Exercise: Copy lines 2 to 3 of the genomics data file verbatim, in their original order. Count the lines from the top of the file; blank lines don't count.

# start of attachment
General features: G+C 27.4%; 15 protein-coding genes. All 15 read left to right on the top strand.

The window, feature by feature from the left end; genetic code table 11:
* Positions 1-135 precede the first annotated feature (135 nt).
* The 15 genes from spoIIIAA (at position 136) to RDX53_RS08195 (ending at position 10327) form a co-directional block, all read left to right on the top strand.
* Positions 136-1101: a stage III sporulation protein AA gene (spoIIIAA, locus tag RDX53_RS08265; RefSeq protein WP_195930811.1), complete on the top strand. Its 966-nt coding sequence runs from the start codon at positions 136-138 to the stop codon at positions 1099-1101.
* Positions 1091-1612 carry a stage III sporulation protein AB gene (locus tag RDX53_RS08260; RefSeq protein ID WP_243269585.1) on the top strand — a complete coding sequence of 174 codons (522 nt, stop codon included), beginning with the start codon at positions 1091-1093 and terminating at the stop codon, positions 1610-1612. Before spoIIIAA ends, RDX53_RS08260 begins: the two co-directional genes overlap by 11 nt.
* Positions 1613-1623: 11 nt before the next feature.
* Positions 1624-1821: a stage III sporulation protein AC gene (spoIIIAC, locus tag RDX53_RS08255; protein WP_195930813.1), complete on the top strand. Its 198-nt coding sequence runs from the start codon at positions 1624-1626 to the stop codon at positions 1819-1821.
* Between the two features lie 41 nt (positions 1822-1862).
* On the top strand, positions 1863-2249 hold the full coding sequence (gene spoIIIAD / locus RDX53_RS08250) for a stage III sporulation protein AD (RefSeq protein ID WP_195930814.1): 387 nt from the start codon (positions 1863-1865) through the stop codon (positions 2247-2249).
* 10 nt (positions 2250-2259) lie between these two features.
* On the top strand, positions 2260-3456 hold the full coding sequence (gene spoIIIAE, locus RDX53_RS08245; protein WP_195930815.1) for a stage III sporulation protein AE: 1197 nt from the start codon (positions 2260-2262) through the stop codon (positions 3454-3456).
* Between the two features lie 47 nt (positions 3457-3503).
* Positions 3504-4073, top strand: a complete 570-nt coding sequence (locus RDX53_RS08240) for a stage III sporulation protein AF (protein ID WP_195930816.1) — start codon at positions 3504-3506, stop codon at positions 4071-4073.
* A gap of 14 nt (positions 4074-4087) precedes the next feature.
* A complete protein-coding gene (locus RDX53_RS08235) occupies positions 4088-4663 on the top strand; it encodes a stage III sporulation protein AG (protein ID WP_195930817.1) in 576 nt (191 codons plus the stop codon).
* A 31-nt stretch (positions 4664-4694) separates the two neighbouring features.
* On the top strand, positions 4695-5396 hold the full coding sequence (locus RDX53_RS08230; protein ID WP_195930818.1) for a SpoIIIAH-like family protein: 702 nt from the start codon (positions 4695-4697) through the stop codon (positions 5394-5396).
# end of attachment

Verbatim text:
The window, feature by feature from the left end; genetic code table 11:
* Positions 1-135 precede the first annotated feature (135 nt).